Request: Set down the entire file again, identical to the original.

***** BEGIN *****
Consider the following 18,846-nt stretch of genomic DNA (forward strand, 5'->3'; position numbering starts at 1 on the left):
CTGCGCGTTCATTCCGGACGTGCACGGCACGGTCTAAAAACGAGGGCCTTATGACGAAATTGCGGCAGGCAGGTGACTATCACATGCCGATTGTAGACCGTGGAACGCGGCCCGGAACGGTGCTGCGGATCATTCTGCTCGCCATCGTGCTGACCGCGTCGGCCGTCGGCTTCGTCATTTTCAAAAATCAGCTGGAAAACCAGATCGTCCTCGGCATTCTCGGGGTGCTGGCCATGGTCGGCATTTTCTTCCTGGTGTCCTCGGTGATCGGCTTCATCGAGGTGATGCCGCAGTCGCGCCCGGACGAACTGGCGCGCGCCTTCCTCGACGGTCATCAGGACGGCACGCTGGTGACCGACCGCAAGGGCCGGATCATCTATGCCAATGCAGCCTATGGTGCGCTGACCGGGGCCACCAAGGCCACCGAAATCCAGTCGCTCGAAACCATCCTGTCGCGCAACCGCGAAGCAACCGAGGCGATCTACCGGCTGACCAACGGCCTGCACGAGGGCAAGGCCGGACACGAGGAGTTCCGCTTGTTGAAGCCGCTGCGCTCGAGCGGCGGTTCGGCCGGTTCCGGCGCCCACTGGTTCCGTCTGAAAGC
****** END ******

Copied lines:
Consider the following 18,846-nt stretch of genomic DNA (forward strand, 5'->3'; position numbering starts at 1 on the left):
CTGCGCGTTCATTCCGGACGTGCACGGCACGGTCTAAAAACGAGGGCCTTATGACGAAATTGCGGCAGGCAGGTGACTATCACATGCCGATTGTAGACCGTGGAACGCGGCCCGGAACGGTGCTGCGGATCATTCTGCTCGCCATCGTGCTGACCGCGTCGGCCGTCGGCTTCGTCATTTTCAAAAATCAGCTGGAAAACCAGATCGTCCTCGGCATTCTCGGGGTGCTGGCCATGGTCGGCATTTTCTTCCTGGTGTCCTCGGTGATCGGCTTCATCGAGGTGATGCCGCAGTCGCGCCCGGACGAACTGGCGCGCGCCTTCCTCGACGGTCATCAGGACGGCACGCTGGTGACCGACCGCAAGGGCCGGATCATCTATGCCAATGCAGCCTATGGTGCGCTGACCGGGGCCACCAAGGCCACCGAAATCCAGTCGCTCGAAACCATCCTGTCGCGCAACCGCGAAGCAACCGAGGCGATCTACCGGCTGACCAACGGCCTGCACGAGGGCAAGGCCGGACACGAGGAGTTCCGCTTGTTGAAGCCGCTGCGCTCGAGCGGCGGTTCGGCCGGTTCCGGCGCCCACTGGTTCCGTCTGAAAGC